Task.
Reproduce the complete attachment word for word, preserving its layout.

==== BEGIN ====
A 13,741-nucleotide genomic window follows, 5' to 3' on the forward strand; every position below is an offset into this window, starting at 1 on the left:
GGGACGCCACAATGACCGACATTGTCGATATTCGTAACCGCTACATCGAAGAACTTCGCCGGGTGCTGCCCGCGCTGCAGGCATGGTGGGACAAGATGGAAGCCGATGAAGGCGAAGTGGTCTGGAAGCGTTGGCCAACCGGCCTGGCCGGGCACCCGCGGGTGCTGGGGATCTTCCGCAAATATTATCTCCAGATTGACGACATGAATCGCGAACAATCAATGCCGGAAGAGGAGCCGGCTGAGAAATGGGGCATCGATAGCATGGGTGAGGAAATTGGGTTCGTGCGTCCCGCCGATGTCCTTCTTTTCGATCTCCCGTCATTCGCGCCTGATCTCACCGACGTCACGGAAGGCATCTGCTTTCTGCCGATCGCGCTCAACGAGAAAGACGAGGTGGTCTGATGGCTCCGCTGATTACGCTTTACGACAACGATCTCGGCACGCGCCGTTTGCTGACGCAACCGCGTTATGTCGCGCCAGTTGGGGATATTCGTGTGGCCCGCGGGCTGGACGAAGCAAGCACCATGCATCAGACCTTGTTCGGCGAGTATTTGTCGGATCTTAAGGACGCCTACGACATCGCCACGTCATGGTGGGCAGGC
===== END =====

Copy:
A 13,741-nucleotide genomic window follows, 5' to 3' on the forward strand; every position below is an offset into this window, starting at 1 on the left:
GGGACGCCACAATGACCGACATTGTCGATATTCGTAACCGCTACATCGAAGAACTTCGCCGGGTGCTGCCCGCGCTGCAGGCATGGTGGGACAAGATGGAAGCCGATGAAGGCGAAGTGGTCTGGAAGCGTTGGCCAACCGGCCTGGCCGGGCACCCGCGGGTGCTGGGGATCTTCCGCAAATATTATCTCCAGATTGACGACATGAATCGCGAACAATCAATGCCGGAAGAGGAGCCGGCTGAGAAATGGGGCATCGATAGCATGGGTGAGGAAATTGGGTTCGTGCGTCCCGCCGATGTCCTTCTTTTCGATCTCCCGTCATTCGCGCCTGATCTCACCGACGTCACGGAAGGCATCTGCTTTCTGCCGATCGCGCTCAACGAGAAAGACGAGGTGGTCTGATGGCTCCGCTGATTACGCTTTACGACAACGATCTCGGCACGCGCCGTTTGCTGACGCAACCGCGTTATGTCGCGCCAGTTGGGGATATTCGTGTGGCCCGCGGGCTGGACGAAGCAAGCACCATGCATCAGACCTTGTTCGGCGAGTATTTGTCGGATCTTAAGGACGCCTACGACATCGCCACGTCATGGTGGGCAGGC